Why You Should Use Excel As A Database

Posted on August 10, 2021

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One reason – because that is already what you are doing. You have invested a lot of time into your spreadsheet, folks are familiar with it, and maybe it has lots of advanced logic in the form of macros and VB that cannot be replicated outside of Excel.

Is it ideal? No, and one quick google search will uncover a few dozen compelling reasons not to. But what if you could continue to use the spreadsheets just like you are currently doing, but the data automatically gets deposited into a central, commercial grade relational database?

Before I dive into how this is now not just possible, but easy to accomplish, let’s start with some background…

We already know the enormous value spreadsheets offer us, and I don’t think it is an exaggeration to say that a significant portion of the world’s GDP is supported by Excel. So, if we can improve their utility, it stands to reason that there is significant untapped value that still remains to be exploited.

One major area that is underleveraged is data management and analytics, primarily because individual users of a template “master” spreadsheet often save instances locally as flat files. This makes it difficult or impossible to access data contained in users’ saved spreadsheets in an efficient manner, and this in turn makes data analysis and mining pretty much out of the question.

For example, if a team of salespeople use a template spreadsheet to generate quotes or proposals, and then save an instance of the spreadsheet locally every time they create a new quote, then it is extremely difficult to report on overall performance of the sales team or to generate a snapshot of the latest figures – until or unless all of these individual saved spreadsheets are combined into a single spreadsheet. If further slicing and dicing or querying of the data is needed to conduct more advanced analytics, for example to look at trends, dependencies or relationships between parameters, then Excel really begins to reveal its limitations and generally becomes entirely impractical to use for these purposes.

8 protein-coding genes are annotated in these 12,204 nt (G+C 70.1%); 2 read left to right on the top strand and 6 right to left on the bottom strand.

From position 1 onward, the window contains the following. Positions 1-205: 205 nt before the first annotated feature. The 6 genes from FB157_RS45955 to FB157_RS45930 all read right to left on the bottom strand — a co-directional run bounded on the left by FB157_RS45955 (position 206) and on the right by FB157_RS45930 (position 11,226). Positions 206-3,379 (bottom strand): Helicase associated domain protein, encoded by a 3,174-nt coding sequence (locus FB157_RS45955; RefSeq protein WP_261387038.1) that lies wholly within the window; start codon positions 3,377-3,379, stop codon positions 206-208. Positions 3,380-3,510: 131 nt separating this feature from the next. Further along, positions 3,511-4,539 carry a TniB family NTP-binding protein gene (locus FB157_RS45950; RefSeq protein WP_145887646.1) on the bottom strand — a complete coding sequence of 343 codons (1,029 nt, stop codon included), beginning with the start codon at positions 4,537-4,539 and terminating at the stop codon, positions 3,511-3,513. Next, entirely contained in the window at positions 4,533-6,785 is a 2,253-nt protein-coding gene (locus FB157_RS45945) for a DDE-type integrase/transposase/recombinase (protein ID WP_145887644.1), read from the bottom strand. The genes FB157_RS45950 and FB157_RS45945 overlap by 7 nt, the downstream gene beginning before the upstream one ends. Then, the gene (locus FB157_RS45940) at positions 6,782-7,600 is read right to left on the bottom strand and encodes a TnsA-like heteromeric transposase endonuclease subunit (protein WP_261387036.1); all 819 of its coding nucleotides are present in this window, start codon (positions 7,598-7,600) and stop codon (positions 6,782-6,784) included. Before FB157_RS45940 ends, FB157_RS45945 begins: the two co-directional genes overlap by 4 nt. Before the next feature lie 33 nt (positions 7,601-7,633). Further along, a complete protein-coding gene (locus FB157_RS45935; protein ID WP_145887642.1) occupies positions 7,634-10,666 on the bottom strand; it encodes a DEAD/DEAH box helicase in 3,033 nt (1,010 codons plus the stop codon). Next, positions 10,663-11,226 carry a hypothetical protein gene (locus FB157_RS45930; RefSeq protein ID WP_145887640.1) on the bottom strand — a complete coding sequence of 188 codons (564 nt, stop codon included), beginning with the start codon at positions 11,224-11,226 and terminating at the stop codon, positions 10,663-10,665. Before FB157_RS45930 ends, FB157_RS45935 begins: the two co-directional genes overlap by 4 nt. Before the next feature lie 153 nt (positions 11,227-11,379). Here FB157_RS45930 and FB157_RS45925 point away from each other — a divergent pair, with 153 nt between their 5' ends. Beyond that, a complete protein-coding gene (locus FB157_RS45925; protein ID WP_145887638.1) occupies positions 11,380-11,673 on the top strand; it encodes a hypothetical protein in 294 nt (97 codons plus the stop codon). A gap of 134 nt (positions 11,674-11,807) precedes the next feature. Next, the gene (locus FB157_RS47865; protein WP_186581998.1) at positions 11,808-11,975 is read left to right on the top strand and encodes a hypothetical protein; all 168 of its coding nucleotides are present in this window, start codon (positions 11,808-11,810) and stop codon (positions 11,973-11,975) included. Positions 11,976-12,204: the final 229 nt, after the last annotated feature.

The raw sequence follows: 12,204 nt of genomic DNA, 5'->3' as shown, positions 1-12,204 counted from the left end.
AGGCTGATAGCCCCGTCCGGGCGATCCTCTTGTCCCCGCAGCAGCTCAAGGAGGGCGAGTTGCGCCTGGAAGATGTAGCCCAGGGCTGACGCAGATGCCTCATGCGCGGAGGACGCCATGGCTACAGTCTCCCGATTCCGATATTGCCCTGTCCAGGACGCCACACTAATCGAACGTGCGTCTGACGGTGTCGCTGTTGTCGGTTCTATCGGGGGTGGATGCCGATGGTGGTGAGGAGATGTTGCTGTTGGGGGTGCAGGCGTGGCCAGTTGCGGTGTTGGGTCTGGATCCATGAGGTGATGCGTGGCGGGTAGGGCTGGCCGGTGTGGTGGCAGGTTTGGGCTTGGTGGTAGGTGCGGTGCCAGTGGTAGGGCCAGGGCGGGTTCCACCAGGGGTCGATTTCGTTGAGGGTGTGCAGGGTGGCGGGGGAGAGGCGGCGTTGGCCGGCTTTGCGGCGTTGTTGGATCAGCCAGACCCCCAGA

So, this using Excel “as a database” clearly limits the leveraging of data. Relational databases on the other hand are ideally suited for this purpose. They provide a central data repository in a form that lends itself to data analytics (as well as transfer of data to other software systems). So, if there was a way to blend the ease of use and familiarity of Excel with full database functionality, then a far more powerful system is created.

EASA software, long the leader in low-code development for converting Excel into web apps, has now introduced a new solution, EASA “Sheets”. This new tool automatically adds full database functionality to Excel spreadsheets. With no knowledge of databases or any programming skills, a “citizen developer” is able to share important Excel spreadsheets to multiple end users across an enterprise, while ensuring that the data within every instance of the spreadsheet generated by every user – inputs and calculated outputs – is captured into a relational database server on your corporate network or cloud. EASA is delivered with a commercial database (MySQL) so it is not necessary for customers to already possess an RDBMS (relational database management system) – though EASA can be configured to use other database types.

As the data is now centralized and in a database, operations that were either very difficult or impossible are now easily done. This includes aggregation of data contained in multiple workbooks, complex multi parameter filtering and data analytics, as well as enabling easy integration to dashboard software such as Power BI and Tableau.

In addition to the database functionality, EASA Sheets provides a platform that manages spreadsheets such that common complaints such as version confusion, uncontrolled access and copy proliferation (along with the security risks associated with having uncontrolled copies floating around an enterprise) are eliminated. To learn more about the full set of capabilities and how it works you can go to https://easasoftware.com/excel-spreadsheet-management/ or watch a video at https://youtu.be/RB5So7mJwUM.

So EASA offers you the unique ability to continue to use your Excel spreadsheets as you do today, as a database if that is the case, but transparent to the users, actually does transfer key data into the database allowing you to tap into all the advantages that using a database instead of Excel would provide. It might not be exactly having your cake and eating it too, but it comes pretty darn close.